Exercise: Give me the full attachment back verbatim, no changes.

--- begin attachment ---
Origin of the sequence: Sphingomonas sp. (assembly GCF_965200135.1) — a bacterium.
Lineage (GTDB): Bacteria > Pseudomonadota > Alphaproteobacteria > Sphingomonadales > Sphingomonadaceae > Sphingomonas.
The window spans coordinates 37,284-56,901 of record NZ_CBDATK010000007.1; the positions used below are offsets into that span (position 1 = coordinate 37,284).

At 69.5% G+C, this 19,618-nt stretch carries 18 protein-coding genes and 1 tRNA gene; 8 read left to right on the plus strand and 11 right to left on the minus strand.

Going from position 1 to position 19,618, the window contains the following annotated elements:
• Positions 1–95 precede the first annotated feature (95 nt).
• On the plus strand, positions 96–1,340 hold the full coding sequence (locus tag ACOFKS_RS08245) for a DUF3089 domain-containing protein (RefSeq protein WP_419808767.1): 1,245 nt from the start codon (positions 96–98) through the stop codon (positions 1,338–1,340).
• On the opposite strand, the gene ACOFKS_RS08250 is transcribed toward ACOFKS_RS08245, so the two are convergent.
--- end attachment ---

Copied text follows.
Origin of the sequence: Sphingomonas sp. (assembly GCF_965200135.1) — a bacterium.
Lineage (GTDB): Bacteria > Pseudomonadota > Alphaproteobacteria > Sphingomonadales > Sphingomonadaceae > Sphingomonas.
The window spans coordinates 37,284-56,901 of record NZ_CBDATK010000007.1; the positions used below are offsets into that span (position 1 = coordinate 37,284).

At 69.5% G+C, this 19,618-nt stretch carries 18 protein-coding genes and 1 tRNA gene; 8 read left to right on the plus strand and 11 right to left on the minus strand.

Going from position 1 to position 19,618, the window contains the following annotated elements:
• Positions 1–95 precede the first annotated feature (95 nt).
• On the plus strand, positions 96–1,340 hold the full coding sequence (locus tag ACOFKS_RS08245) for a DUF3089 domain-containing protein (RefSeq protein WP_419808767.1): 1,245 nt from the start codon (positions 96–98) through the stop codon (positions 1,338–1,340).
• On the opposite strand, the gene ACOFKS_RS08250 is transcribed toward ACOFKS_RS08245, so the two are convergent.